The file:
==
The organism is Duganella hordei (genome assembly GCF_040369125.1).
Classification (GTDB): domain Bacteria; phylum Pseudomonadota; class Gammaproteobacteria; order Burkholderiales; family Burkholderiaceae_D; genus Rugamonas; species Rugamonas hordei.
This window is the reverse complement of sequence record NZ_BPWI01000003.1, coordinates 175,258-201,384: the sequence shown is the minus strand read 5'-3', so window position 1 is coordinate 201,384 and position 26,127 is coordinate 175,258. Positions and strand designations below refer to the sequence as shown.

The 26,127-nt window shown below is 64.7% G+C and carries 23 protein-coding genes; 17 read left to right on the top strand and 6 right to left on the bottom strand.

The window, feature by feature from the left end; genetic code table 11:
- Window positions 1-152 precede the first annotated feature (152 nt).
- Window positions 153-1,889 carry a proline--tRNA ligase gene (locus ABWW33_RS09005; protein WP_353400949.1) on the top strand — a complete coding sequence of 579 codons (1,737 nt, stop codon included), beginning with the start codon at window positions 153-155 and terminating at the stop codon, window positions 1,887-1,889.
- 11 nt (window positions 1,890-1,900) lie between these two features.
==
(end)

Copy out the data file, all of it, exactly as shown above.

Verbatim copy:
The organism is Duganella hordei (genome assembly GCF_040369125.1).
Classification (GTDB): domain Bacteria; phylum Pseudomonadota; class Gammaproteobacteria; order Burkholderiales; family Burkholderiaceae_D; genus Rugamonas; species Rugamonas hordei.
This window is the reverse complement of sequence record NZ_BPWI01000003.1, coordinates 175,258-201,384: the sequence shown is the minus strand read 5'-3', so window position 1 is coordinate 201,384 and position 26,127 is coordinate 175,258. Positions and strand designations below refer to the sequence as shown.

The 26,127-nt window shown below is 64.7% G+C and carries 23 protein-coding genes; 17 read left to right on the top strand and 6 right to left on the bottom strand.

The window, feature by feature from the left end; genetic code table 11:
- Window positions 1-152 precede the first annotated feature (152 nt).
- Window positions 153-1,889 carry a proline--tRNA ligase gene (locus ABWW33_RS09005; protein WP_353400949.1) on the top strand — a complete coding sequence of 579 codons (1,737 nt, stop codon included), beginning with the start codon at window positions 153-155 and terminating at the stop codon, window positions 1,887-1,889.
- 11 nt (window positions 1,890-1,900) lie between these two features.